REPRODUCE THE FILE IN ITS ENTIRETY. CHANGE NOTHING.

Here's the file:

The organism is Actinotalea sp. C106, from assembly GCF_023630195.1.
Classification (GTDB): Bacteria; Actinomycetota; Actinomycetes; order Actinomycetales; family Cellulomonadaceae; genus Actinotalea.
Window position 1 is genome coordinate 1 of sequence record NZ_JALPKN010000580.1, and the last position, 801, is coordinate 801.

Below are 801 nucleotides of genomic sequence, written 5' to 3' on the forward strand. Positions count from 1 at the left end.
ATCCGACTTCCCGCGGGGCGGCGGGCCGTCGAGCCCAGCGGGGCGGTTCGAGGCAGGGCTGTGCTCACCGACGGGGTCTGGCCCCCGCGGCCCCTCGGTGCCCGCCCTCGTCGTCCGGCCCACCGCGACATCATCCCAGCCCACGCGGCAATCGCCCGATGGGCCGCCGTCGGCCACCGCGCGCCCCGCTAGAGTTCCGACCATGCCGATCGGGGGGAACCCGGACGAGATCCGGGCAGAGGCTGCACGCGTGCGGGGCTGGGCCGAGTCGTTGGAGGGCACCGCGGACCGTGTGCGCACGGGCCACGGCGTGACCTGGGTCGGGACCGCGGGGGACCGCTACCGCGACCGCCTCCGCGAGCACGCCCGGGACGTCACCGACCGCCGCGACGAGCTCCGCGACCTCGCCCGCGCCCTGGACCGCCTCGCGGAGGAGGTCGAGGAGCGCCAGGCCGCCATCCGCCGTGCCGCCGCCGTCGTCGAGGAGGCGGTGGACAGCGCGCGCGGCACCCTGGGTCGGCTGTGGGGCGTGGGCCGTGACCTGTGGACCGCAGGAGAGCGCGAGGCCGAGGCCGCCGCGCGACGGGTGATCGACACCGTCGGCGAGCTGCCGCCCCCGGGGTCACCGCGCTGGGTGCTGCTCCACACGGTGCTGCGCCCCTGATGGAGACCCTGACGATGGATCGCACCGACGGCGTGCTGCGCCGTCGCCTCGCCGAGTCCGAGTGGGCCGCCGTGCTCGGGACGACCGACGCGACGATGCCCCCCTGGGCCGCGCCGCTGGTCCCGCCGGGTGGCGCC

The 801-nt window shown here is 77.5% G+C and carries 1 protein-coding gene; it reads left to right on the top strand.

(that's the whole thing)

The organism is Actinotalea sp. C106, from assembly GCF_023630195.1.
Classification (GTDB): Bacteria; Actinomycetota; Actinomycetes; order Actinomycetales; family Cellulomonadaceae; genus Actinotalea.
Window position 1 is genome coordinate 1 of sequence record NZ_JALPKN010000580.1, and the last position, 801, is coordinate 801.

Below are 801 nucleotides of genomic sequence, written 5' to 3' on the forward strand. Positions count from 1 at the left end.
ATCCGACTTCCCGCGGGGCGGCGGGCCGTCGAGCCCAGCGGGGCGGTTCGAGGCAGGGCTGTGCTCACCGACGGGGTCTGGCCCCCGCGGCCCCTCGGTGCCCGCCCTCGTCGTCCGGCCCACCGCGACATCATCCCAGCCCACGCGGCAATCGCCCGATGGGCCGCCGTCGGCCACCGCGCGCCCCGCTAGAGTTCCGACCATGCCGATCGGGGGGAACCCGGACGAGATCCGGGCAGAGGCTGCACGCGTGCGGGGCTGGGCCGAGTCGTTGGAGGGCACCGCGGACCGTGTGCGCACGGGCCACGGCGTGACCTGGGTCGGGACCGCGGGGGACCGCTACCGCGACCGCCTCCGCGAGCACGCCCGGGACGTCACCGACCGCCGCGACGAGCTCCGCGACCTCGCCCGCGCCCTGGACCGCCTCGCGGAGGAGGTCGAGGAGCGCCAGGCCGCCATCCGCCGTGCCGCCGCCGTCGTCGAGGAGGCGGTGGACAGCGCGCGCGGCACCCTGGGTCGGCTGTGGGGCGTGGGCCGTGACCTGTGGACCGCAGGAGAGCGCGAGGCCGAGGCCGCCGCGCGACGGGTGATCGACACCGTCGGCGAGCTGCCGCCCCCGGGGTCACCGCGCTGGGTGCTGCTCCACACGGTGCTGCGCCCCTGATGGAGACCCTGACGATGGATCGCACCGACGGCGTGCTGCGCCGTCGCCTCGCCGAGTCCGAGTGGGCCGCCGTGCTCGGGACGACCGACGCGACGATGCCCCCCTGGGCCGCGCCGCTGGTCCCGCCGGGTGGCGCC

The 801-nt window shown here is 77.5% G+C and carries 1 protein-coding gene; it reads left to right on the top strand.